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53 3rd St., Shell Lake 715-468-2734 Rev. John Sahlstrom, Rev. John Hendry Youth Director Ryan Hunziker, Sunday School 9 a.m.; Sunday Worship Service 10 a.m., Nursery Provided; Faith & Friends, K - 6th grades, Wednesdays 3:15 - 5 p.m.; Youth Group, 7th - 12th grades, Wednesdays 7 - 8:30 p.m.

Corner of Elm and Summit St., Spooner 715-635-8475 Father Aaron Zook Holy Eucharist: Sunday at 10:30 a.m. Thursday morning prayer 8:15; Mass 9:30 a.m.


293 S. Hwy. 63, Shell Lake Pastor Virgil Amundson 715-468-2895 Sunday School & Adult Education Classes: 9 a.m. Celebration worship 9 & 10:30 a.m.; KFC (Kids For Christ) during Service; UTurn Student Ministries 6 p.m.; Tuesdays: Compassion Connection (Men only) 7 p.m.; Wednesdays: Compassion Connection (Women only) 7 p.m.; Thursdays: Compassion Connection (Coed meetings) 7 p.m.;

Lake Park Alliance

Northwoods Baptist

W6268 Cranberry Dr., Shell Lake; 1 mile north of CTH B on U.S. 253 Pastor Adam Dunshee 715-468-2177 Sunday School: 10 a.m. Sunday Worship: 11 a.m. Sunday service: 6 p.m. Wednesday service: 7 p.m.

Spooner Baptist

W7135 Green Valley Rd. (Green Valley Rd. and Hwy. 63) Pastor Darrel Flaming 715-635-2277 Sunday School: 9:45 a.m. Sunday Worship: 11 a.m. Sunday evening service 6 p.m. Wed. evening service 6:30 p.m.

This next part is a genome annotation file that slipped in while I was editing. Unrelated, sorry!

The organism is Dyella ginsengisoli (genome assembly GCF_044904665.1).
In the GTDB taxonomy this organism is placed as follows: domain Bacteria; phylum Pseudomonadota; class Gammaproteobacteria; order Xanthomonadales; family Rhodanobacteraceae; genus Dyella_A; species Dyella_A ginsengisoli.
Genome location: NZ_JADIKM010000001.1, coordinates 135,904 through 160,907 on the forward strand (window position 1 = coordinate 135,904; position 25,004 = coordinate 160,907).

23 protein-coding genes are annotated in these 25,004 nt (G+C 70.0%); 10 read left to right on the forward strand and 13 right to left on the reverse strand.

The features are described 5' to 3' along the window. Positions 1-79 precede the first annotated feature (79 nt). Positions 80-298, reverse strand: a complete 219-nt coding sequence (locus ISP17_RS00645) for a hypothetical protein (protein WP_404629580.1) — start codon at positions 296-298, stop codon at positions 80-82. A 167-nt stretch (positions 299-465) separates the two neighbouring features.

St. Joseph’s Catholic

100 N. Second St., Shell Lake Father Edwin Anderson Saturday Mass: 4:30 p.m. Books and Coffee: Tues. 9 a.m.

St. Catherine’s Catholic

CTH D, Sarona Father Edwin Anderson 715-468-7850 Sunday Mass: 8:30 a.m.

St. Francis de Sales

St. Alban’s

Full Gospel Shell Lake Full Gospel


Barronett Lutheran 776 Prospect Ave., Barronett Pastor Todd Ahneman 715-671-3197 (cell) Sunday Worship: 9 a.m. The Spirit Connection Youth Group will meet the first Wednesday of the month at 6 p.m.

409 N. Summit St., Spooner Father Edwin Anderson 715-635-3105 Saturday Mass: 6 p.m. Sunday Mass: 10 a.m.